Where's the "judgement that matters?"
Remember the "3 AM Phone Call" ad run by Hillary Clinton during the Democrat presidential primaries in 2008? The Obama campaign responded with it's own 3 AM ad touting Obama's leadership and suggesting that "in a dangerous world, it's judgement that matters."
Well, two years in to the Obama presidency and it looks like the man who voted "present" 129 times in the Illinois State Senate is phoning it in when it comes to managing some of the most challenging crises and political debates of his presidency.
- Libyans are being killed by the thousands. The French are leading on the issue calling the world to action to stop the killing. THE FRENCH!
- In Japan, a mega quake devastated the country followed by the crisis at the Fukuyama nuclear plant.
- Both the U.S. House and Senate are struggling with a spending plan to fund the government and potentially address the debt issue.
On Saturday, the White House issued the President's Weekly Address. It was to honor Women's History Month. Obama didn't deliver it live, he was on the way to the golf course for his 61st round since becoming President. On Monday, as the Libyan rebels were being pushed back and the nuclear crisis in Japan entered a serious phase, Obama was taping a program for ESPN picking his favorites for the NCAA Basketball Tournament. Thursday he meets with the Taoiseach of Ireland to celebrate St. Patrick's Day and then it's off to Brazil for the weekend in Rio de Janeiro.
Even liberals have started to notice Obama's absence in office:
Obama's 'Where's Waldo?' presidencyWhen it comes to resolving Washington's fiscal crisis, one correspondent referred to Obama as the "Spectator in Chief" who dismissed the need for presidential leadership by calling the job "an appropriations task."
By Ruth Marcus
March 2, 1011
For a man who won office talking about change we can believe in, Barack Obama can be a strangely passive president. There are a startling number of occasions in which the president has been missing in action - unwilling, reluctant or late to weigh in on the issue of the moment. He is, too often, more reactive than inspirational, more cautious than forceful.
[T]he dots connect to form an unsettling portrait of a "Where's Waldo?" presidency: You frequently have to squint to find the White House amid the larger landscape.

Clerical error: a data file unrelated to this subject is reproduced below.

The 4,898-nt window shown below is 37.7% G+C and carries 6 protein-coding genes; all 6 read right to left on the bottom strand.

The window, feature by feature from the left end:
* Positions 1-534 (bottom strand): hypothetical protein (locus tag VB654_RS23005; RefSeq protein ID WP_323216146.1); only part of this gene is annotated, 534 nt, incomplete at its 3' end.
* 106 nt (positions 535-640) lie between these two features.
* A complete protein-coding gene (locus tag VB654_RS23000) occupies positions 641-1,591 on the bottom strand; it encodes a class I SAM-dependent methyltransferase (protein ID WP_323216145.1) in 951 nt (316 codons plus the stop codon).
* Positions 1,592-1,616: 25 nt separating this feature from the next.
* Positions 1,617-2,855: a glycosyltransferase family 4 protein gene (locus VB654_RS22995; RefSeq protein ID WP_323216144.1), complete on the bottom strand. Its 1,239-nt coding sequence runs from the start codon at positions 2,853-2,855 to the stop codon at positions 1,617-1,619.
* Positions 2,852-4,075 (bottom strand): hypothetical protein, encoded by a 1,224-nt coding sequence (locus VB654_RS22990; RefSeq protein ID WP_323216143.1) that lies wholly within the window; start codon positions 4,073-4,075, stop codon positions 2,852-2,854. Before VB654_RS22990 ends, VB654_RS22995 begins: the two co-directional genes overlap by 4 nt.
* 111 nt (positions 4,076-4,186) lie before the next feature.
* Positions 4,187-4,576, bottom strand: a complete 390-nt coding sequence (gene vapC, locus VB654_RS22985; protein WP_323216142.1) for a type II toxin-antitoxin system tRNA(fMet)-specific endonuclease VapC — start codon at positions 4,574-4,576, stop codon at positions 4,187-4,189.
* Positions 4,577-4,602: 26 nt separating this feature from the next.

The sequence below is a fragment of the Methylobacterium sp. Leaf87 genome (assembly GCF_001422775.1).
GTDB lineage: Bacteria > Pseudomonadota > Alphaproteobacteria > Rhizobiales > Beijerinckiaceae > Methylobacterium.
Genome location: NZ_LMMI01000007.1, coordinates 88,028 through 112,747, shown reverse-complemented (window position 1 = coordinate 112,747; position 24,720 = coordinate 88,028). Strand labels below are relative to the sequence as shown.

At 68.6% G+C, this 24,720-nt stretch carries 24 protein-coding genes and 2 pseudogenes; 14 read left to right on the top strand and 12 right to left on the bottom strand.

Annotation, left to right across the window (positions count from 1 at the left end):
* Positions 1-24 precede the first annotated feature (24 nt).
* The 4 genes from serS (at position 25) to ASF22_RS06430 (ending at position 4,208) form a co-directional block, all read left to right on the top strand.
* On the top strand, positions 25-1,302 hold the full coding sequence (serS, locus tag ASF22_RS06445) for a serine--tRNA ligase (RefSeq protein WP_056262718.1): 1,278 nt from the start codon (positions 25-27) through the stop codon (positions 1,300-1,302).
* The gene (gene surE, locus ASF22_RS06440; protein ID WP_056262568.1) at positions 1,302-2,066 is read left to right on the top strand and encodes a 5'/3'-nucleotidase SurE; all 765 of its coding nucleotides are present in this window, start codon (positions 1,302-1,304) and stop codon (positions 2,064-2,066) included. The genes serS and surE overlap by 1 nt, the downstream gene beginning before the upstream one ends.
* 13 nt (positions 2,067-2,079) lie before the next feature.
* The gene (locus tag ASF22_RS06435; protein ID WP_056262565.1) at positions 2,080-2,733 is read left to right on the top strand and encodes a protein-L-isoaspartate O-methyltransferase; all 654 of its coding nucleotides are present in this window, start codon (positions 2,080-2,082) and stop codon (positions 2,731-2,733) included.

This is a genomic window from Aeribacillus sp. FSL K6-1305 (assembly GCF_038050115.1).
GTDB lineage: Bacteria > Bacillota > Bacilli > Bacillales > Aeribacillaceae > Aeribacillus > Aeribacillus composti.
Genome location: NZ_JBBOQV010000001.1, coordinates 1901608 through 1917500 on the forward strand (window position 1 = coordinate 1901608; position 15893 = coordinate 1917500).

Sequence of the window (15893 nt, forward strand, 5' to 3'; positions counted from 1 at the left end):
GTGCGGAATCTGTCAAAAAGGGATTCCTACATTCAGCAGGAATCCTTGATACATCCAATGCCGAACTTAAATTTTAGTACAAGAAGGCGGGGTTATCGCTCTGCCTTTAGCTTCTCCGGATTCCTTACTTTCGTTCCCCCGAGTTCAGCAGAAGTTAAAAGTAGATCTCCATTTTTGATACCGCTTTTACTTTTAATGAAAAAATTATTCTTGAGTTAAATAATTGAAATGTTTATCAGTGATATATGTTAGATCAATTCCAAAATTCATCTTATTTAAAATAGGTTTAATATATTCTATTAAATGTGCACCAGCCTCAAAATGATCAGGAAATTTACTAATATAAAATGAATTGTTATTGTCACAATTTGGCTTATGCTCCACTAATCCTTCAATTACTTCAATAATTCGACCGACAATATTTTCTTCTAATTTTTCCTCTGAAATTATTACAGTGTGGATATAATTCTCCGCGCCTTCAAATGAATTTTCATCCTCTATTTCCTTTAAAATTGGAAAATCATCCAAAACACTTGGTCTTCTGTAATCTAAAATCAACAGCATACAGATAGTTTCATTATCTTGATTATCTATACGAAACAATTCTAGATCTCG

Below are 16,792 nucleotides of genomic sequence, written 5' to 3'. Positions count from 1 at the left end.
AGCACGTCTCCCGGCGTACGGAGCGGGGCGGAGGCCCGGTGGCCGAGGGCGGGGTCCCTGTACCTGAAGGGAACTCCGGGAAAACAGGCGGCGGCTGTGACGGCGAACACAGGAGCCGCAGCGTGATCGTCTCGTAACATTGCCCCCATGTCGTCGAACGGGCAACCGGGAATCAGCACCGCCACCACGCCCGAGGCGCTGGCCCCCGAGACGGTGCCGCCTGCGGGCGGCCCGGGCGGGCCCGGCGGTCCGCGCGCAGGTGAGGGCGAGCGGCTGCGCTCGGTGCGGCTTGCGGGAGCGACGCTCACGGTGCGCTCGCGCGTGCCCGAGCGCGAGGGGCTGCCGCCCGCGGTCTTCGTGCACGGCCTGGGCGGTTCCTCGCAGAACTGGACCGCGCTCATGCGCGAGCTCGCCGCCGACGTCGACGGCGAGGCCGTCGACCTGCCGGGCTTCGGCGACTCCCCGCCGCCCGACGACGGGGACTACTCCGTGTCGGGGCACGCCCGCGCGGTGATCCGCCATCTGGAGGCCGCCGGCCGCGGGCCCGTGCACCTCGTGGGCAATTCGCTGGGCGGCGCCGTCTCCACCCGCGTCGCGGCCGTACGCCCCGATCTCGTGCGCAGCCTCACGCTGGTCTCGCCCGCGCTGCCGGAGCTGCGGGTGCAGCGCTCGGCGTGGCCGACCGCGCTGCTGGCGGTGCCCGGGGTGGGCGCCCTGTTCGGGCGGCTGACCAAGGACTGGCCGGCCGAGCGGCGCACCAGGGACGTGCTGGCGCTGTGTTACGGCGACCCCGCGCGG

Where's Obama? No matter how hard you look, sometimes he's impossible to find.
John Podhoretz summed up the situation this way:
This is not a time for leadership; this is the time for leadership.Personally, I'm not all that surprised by Obama's lack of leadership. Remembering that he was the least experienced president ever elected to that office and that nothing in his prior life suggested he had what it takes to manage anything bigger than a labor union protest. Readers may recall when Hillary supporter, Harriet Christian, came out of a meeting of the Democrat National Committee in Washington in May 2008 and hotly declared Obama "an inadequate black male."
So where is Barack Obama?
The moment demands that he rise to the challenge of showing America and the world that he is taking the reins. How leaders act in times of unanticipated crisis, in which they do not have a formulated game plan and must instead navigate in treacherous waters, defines them.
Obama is defining himself in a way that will destroy him.
It is not merely that he isn't rising to the challenge. He is avoiding the challenge. He is Bartleby the President. He would prefer not to.
That "inadequacy" was obvious soon after Obama took office and acted as the inspiration for this original Mike's America video:
The world is literally burning and Obama is playing. We need a President in the White House, not a Spectator in Chief. 2012 can't come soon enough!